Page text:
JIS News

A Ministry Paper on the revised Government of Jamaica Handbook of Public Sector Procurement Procedures, was tabled in the House of Representatives, by Minister of Finance and the Public Service, Audley Shaw, on December 2.
According to the Ministry Paper, the Handbook is now structured to serve as an operating manual for procurement staff and all persons concerned with procurement.
The document informs that new material has been added to the Handbook, so as to provide more details on some subjects, namely: Procurement planning; Application of Margin of Reference, with a proposed maximum margin of 15 per cent; Conflict of interest; Conditions for use of various methods of procurement, for example limited tender; and Framework agreements.
New subject areas have also been added to the Handbook, including issues such as: fraud and corruption procedures (to complement those in the procurement regulations); procurement of insurance and review by the Procurement Appeals Board (provided for in the Regulations).
The Ministry Paper notes that consultations have been held with a number of stakeholders, including the National Contracts Commission, Sector Committees, the Office of the Contractor General and the National Works Agency, and their comments were taken into account in finalising the revised Handbook.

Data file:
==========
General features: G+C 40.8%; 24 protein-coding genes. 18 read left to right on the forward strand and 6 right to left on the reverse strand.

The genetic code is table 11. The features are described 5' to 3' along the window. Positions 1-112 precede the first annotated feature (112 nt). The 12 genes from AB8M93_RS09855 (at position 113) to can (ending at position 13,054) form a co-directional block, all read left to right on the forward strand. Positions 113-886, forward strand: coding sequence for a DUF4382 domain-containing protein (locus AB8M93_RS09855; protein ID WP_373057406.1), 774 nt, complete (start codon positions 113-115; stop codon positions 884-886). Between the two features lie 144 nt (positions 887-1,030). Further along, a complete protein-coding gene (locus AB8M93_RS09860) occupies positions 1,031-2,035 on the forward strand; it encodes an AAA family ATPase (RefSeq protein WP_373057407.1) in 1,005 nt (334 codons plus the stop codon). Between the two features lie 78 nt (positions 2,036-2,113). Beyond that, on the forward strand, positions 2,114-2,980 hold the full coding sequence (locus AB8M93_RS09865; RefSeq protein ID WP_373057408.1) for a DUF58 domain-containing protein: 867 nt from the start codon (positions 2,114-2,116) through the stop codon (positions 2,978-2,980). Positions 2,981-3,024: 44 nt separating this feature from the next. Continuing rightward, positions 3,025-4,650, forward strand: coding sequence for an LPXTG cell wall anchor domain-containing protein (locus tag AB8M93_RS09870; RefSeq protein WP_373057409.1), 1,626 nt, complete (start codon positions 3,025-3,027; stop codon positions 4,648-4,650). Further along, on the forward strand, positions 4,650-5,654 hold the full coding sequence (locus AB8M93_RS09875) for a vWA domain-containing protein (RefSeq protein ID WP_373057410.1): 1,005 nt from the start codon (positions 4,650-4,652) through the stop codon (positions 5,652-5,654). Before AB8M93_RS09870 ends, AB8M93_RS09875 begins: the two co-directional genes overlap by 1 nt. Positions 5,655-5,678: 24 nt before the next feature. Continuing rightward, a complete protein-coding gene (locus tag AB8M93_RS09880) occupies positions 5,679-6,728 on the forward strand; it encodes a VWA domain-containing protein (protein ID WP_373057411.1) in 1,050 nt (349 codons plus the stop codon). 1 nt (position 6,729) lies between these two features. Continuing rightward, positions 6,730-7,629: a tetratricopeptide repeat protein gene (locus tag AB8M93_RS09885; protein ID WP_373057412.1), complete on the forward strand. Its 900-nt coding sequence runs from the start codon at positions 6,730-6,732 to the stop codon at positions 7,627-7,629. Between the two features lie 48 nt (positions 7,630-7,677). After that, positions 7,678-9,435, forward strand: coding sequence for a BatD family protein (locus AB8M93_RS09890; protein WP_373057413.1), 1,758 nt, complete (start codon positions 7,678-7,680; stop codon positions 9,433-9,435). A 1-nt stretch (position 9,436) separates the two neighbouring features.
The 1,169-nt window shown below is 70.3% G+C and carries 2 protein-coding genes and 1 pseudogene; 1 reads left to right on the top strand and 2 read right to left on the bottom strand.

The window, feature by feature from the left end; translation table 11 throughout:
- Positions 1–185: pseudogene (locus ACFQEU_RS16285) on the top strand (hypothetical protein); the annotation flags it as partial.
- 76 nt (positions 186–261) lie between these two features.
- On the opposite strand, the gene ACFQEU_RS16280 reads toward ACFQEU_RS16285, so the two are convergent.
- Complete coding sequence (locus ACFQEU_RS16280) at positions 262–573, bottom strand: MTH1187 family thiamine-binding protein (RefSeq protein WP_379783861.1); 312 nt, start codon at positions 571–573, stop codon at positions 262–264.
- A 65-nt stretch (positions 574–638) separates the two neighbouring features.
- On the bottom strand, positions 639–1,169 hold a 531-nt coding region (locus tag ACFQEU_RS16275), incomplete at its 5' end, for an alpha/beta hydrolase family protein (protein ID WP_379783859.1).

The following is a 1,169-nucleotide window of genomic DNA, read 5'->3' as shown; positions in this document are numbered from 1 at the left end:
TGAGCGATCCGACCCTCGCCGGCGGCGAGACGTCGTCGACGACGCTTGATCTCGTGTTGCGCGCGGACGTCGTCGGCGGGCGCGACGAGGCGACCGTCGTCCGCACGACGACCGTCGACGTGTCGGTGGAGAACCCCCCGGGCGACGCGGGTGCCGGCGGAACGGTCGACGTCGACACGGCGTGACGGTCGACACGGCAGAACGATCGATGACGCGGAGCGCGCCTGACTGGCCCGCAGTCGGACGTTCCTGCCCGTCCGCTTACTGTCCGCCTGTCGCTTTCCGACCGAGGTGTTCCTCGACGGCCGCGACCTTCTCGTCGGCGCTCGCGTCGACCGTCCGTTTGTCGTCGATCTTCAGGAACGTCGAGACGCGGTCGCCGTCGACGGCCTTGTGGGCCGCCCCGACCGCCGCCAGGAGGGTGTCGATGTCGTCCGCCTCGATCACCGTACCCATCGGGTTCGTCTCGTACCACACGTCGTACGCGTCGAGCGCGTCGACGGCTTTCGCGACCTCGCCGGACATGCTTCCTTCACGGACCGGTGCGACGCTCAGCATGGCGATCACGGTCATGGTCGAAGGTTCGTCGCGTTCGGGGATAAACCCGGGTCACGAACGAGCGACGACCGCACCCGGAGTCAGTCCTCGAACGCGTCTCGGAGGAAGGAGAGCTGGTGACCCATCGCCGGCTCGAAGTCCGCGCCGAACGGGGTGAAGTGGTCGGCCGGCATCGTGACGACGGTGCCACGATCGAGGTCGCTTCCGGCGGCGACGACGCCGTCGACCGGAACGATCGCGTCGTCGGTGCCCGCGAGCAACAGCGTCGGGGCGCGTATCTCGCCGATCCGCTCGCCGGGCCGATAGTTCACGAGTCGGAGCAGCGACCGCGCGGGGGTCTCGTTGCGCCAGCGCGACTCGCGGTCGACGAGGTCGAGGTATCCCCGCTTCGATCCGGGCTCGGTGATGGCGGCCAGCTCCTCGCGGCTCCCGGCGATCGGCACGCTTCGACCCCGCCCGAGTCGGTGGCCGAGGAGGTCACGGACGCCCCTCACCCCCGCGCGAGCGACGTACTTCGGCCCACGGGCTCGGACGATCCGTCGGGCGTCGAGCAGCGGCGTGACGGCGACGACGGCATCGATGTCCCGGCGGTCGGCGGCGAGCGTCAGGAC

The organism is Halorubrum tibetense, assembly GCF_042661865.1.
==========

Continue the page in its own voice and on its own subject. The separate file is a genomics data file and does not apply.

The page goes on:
“The dissemination of the revised Government of Jamaica Handbook of Public Sector Procurement Procedures, will strengthen the procurement system, by improving transparency, consistency and uniformity in the procurement procedures, thereby increasing public confidence in the system,” the Ministry Paper points out.
The document explains that the Procurement Regulations are to be placed under the same legislative regime that governs the operations of the Contractor General. “A team has been selected and mandated by the Prime Minister to facilitate and expedite the process,” the Ministry Paper says.
It adds that consultations will be undertaken between the Office of the Contractor General, the Attorney General’s chambers, the Ministry of Finance and the Public Service, the Cabinet Office and Office of the Chief Parliamentary Counsel.
“At the end of the process, a Ministry Paper will be laid in Parliament, seeking approval for the promulgation of the procurement regulations,” the Ministry Paper says.